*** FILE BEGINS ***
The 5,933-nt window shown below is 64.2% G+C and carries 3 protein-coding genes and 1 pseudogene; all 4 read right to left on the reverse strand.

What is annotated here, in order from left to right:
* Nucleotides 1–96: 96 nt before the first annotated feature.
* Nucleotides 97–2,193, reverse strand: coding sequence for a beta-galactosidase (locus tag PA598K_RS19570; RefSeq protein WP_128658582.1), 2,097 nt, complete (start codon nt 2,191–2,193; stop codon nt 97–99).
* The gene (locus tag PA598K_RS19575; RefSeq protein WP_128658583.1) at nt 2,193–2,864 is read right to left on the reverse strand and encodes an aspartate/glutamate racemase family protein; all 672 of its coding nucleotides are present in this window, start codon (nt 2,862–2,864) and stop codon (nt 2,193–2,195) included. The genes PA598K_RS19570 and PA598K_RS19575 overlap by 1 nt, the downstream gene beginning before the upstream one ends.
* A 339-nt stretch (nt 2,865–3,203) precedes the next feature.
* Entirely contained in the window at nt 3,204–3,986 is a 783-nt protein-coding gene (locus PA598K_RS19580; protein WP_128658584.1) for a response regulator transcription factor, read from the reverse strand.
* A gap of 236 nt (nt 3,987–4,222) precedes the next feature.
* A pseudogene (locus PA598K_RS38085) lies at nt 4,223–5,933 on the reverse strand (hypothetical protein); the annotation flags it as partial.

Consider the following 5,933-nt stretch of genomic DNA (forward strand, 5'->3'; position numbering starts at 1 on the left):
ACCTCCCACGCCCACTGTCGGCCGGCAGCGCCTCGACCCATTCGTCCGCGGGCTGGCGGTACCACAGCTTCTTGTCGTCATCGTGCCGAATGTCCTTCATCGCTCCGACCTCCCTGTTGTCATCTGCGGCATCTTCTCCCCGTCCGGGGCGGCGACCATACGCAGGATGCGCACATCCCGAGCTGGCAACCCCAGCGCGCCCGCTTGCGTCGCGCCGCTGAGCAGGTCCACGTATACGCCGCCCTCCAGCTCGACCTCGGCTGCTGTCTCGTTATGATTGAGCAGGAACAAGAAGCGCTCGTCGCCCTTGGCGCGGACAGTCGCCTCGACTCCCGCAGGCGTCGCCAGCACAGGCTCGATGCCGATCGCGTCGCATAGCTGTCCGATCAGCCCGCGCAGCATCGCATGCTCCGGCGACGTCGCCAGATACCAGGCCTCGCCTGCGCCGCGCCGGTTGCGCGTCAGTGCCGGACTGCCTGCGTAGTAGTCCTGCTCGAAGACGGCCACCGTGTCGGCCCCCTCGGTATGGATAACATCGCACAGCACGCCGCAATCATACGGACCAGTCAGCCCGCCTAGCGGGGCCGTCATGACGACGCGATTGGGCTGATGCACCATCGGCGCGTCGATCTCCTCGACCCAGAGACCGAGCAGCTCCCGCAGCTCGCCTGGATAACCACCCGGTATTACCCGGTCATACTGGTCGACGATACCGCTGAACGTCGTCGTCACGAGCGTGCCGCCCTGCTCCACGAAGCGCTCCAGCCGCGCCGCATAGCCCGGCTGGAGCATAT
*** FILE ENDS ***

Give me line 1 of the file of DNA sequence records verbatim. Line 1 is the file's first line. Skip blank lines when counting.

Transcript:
The 5,933-nt window shown below is 64.2% G+C and carries 3 protein-coding genes and 1 pseudogene; all 4 read right to left on the reverse strand.